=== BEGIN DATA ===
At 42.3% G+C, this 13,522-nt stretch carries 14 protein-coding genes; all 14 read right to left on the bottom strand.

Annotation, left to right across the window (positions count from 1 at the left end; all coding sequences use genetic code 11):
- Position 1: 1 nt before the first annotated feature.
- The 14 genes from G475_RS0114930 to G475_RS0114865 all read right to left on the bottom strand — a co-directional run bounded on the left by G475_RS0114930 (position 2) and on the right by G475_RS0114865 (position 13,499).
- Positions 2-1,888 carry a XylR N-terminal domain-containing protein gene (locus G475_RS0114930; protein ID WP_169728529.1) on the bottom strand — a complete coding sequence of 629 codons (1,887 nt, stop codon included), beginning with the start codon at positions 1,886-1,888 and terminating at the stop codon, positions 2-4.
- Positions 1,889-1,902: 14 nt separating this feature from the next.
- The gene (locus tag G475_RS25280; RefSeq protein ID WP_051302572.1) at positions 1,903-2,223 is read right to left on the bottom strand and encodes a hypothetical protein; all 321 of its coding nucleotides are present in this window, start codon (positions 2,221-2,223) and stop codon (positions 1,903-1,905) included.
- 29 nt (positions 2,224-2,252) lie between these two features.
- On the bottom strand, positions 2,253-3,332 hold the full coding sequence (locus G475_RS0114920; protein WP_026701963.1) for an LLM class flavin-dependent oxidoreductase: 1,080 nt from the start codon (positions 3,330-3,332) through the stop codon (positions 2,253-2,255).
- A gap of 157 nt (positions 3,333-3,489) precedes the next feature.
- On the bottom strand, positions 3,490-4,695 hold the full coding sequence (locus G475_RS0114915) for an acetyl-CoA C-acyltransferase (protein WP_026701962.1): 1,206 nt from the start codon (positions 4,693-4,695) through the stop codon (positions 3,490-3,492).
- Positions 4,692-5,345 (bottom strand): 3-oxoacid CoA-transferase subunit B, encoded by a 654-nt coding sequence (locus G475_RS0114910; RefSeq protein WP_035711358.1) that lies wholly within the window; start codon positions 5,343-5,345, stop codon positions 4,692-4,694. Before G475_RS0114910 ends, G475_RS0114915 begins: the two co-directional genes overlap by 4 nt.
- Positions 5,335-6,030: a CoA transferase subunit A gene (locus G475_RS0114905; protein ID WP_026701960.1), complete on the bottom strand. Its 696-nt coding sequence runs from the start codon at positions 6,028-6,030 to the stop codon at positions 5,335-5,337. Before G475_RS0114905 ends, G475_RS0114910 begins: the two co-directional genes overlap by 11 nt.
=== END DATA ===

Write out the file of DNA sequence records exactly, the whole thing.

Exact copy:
At 42.3% G+C, this 13,522-nt stretch carries 14 protein-coding genes; all 14 read right to left on the bottom strand.

Annotation, left to right across the window (positions count from 1 at the left end; all coding sequences use genetic code 11):
- Position 1: 1 nt before the first annotated feature.
- The 14 genes from G475_RS0114930 to G475_RS0114865 all read right to left on the bottom strand — a co-directional run bounded on the left by G475_RS0114930 (position 2) and on the right by G475_RS0114865 (position 13,499).
- Positions 2-1,888 carry a XylR N-terminal domain-containing protein gene (locus G475_RS0114930; protein ID WP_169728529.1) on the bottom strand — a complete coding sequence of 629 codons (1,887 nt, stop codon included), beginning with the start codon at positions 1,886-1,888 and terminating at the stop codon, positions 2-4.
- Positions 1,889-1,902: 14 nt separating this feature from the next.
- The gene (locus tag G475_RS25280; RefSeq protein ID WP_051302572.1) at positions 1,903-2,223 is read right to left on the bottom strand and encodes a hypothetical protein; all 321 of its coding nucleotides are present in this window, start codon (positions 2,221-2,223) and stop codon (positions 1,903-1,905) included.
- 29 nt (positions 2,224-2,252) lie between these two features.
- On the bottom strand, positions 2,253-3,332 hold the full coding sequence (locus G475_RS0114920; protein WP_026701963.1) for an LLM class flavin-dependent oxidoreductase: 1,080 nt from the start codon (positions 3,330-3,332) through the stop codon (positions 2,253-2,255).
- A gap of 157 nt (positions 3,333-3,489) precedes the next feature.
- On the bottom strand, positions 3,490-4,695 hold the full coding sequence (locus G475_RS0114915) for an acetyl-CoA C-acyltransferase (protein WP_026701962.1): 1,206 nt from the start codon (positions 4,693-4,695) through the stop codon (positions 3,490-3,492).
- Positions 4,692-5,345 (bottom strand): 3-oxoacid CoA-transferase subunit B, encoded by a 654-nt coding sequence (locus G475_RS0114910; RefSeq protein WP_035711358.1) that lies wholly within the window; start codon positions 5,343-5,345, stop codon positions 4,692-4,694. Before G475_RS0114910 ends, G475_RS0114915 begins: the two co-directional genes overlap by 4 nt.
- Positions 5,335-6,030: a CoA transferase subunit A gene (locus G475_RS0114905; protein ID WP_026701960.1), complete on the bottom strand. Its 696-nt coding sequence runs from the start codon at positions 6,028-6,030 to the stop codon at positions 5,335-5,337. Before G475_RS0114905 ends, G475_RS0114910 begins: the two co-directional genes overlap by 11 nt.